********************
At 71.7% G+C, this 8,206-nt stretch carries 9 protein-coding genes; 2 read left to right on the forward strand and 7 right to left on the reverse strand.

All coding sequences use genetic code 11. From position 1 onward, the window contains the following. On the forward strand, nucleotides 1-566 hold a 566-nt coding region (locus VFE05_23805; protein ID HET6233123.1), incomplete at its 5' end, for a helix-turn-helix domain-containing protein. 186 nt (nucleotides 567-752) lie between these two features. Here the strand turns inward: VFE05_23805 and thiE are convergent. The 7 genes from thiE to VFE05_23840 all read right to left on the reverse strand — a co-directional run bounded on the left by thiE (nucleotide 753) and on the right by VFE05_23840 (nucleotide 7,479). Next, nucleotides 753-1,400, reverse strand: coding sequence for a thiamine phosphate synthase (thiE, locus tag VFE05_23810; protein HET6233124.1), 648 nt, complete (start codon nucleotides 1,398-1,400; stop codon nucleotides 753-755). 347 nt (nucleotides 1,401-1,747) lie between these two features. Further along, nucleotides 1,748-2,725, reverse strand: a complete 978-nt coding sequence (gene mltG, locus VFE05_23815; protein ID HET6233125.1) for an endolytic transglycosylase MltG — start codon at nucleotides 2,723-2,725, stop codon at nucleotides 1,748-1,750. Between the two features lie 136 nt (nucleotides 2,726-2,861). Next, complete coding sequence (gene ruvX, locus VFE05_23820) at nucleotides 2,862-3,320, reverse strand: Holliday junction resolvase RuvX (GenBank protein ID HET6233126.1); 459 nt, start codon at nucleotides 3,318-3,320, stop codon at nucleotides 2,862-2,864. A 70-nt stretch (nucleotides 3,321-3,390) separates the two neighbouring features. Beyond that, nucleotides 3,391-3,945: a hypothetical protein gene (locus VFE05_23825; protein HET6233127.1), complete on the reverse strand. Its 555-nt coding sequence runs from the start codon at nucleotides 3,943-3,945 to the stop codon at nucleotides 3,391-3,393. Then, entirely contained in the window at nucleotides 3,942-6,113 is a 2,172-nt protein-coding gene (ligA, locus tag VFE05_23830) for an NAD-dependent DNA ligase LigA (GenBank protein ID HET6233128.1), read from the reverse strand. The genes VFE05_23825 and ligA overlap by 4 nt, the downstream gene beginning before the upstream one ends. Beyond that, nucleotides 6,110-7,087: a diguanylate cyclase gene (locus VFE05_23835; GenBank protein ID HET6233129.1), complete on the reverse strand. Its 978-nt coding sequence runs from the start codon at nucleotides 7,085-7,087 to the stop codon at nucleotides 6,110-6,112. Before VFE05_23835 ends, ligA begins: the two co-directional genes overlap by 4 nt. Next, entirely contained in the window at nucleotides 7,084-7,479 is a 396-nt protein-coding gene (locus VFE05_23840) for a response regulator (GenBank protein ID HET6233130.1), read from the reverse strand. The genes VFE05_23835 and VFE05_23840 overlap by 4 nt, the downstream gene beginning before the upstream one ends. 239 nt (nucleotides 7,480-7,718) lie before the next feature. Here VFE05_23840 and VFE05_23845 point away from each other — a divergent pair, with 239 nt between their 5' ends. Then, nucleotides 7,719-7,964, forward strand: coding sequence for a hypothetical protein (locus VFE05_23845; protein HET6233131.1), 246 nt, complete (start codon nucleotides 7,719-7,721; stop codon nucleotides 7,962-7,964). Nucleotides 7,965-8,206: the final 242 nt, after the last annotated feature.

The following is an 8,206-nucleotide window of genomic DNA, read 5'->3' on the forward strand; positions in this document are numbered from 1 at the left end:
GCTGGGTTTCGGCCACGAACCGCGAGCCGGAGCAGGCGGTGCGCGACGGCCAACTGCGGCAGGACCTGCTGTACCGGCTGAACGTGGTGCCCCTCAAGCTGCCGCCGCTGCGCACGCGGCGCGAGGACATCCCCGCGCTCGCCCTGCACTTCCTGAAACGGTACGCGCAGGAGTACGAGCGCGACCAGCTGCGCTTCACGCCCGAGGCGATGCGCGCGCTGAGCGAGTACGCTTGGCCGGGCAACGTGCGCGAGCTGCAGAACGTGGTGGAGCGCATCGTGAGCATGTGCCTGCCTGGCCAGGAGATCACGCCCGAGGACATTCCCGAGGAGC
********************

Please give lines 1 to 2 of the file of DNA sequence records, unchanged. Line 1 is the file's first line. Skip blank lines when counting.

At 71.7% G+C, this 8,206-nt stretch carries 9 protein-coding genes; 2 read left to right on the forward strand and 7 right to left on the reverse strand.

All coding sequences use genetic code 11. From position 1 onward, the window contains the following. On the forward strand, nucleotides 1-566 hold a 566-nt coding region (locus VFE05_23805; protein ID HET6233123.1), incomplete at its 5' end, for a helix-turn-helix domain-containing protein. 186 nt (nucleotides 567-752) lie between these two features. Here the strand turns inward: VFE05_23805 and thiE are convergent. The 7 genes from thiE to VFE05_23840 all read right to left on the reverse strand — a co-directional run bounded on the left by thiE (nucleotide 753) and on the right by VFE05_23840 (nucleotide 7,479). Next, nucleotides 753-1,400, reverse strand: coding sequence for a thiamine phosphate synthase (thiE, locus tag VFE05_23810; protein HET6233124.1), 648 nt, complete (start codon nucleotides 1,398-1,400; stop codon nucleotides 753-755). 347 nt (nucleotides 1,401-1,747) lie between these two features. Further along, nucleotides 1,748-2,725, reverse strand: a complete 978-nt coding sequence (gene mltG, locus VFE05_23815; protein ID HET6233125.1) for an endolytic transglycosylase MltG — start codon at nucleotides 2,723-2,725, stop codon at nucleotides 1,748-1,750. Between the two features lie 136 nt (nucleotides 2,726-2,861). Next, complete coding sequence (gene ruvX, locus VFE05_23820) at nucleotides 2,862-3,320, reverse strand: Holliday junction resolvase RuvX (GenBank protein ID HET6233126.1); 459 nt, start codon at nucleotides 3,318-3,320, stop codon at nucleotides 2,862-2,864. A 70-nt stretch (nucleotides 3,321-3,390) separates the two neighbouring features. Beyond that, nucleotides 3,391-3,945: a hypothetical protein gene (locus VFE05_23825; protein HET6233127.1), complete on the reverse strand. Its 555-nt coding sequence runs from the start codon at nucleotides 3,943-3,945 to the stop codon at nucleotides 3,391-3,393. Then, entirely contained in the window at nucleotides 3,942-6,113 is a 2,172-nt protein-coding gene (ligA, locus tag VFE05_23830) for an NAD-dependent DNA ligase LigA (GenBank protein ID HET6233128.1), read from the reverse strand. The genes VFE05_23825 and ligA overlap by 4 nt, the downstream gene beginning before the upstream one ends. Beyond that, nucleotides 6,110-7,087: a diguanylate cyclase gene (locus VFE05_23835; GenBank protein ID HET6233129.1), complete on the reverse strand. Its 978-nt coding sequence runs from the start codon at nucleotides 7,085-7,087 to the stop codon at nucleotides 6,110-6,112. Before VFE05_23835 ends, ligA begins: the two co-directional genes overlap by 4 nt. Next, entirely contained in the window at nucleotides 7,084-7,479 is a 396-nt protein-coding gene (locus VFE05_23840) for a response regulator (GenBank protein ID HET6233130.1), read from the reverse strand. The genes VFE05_23835 and VFE05_23840 overlap by 4 nt, the downstream gene beginning before the upstream one ends. 239 nt (nucleotides 7,480-7,718) lie before the next feature. Here VFE05_23840 and VFE05_23845 point away from each other — a divergent pair, with 239 nt between their 5' ends. Then, nucleotides 7,719-7,964, forward strand: coding sequence for a hypothetical protein (locus VFE05_23845; protein HET6233131.1), 246 nt, complete (start codon nucleotides 7,719-7,721; stop codon nucleotides 7,962-7,964). Nucleotides 7,965-8,206: the final 242 nt, after the last annotated feature.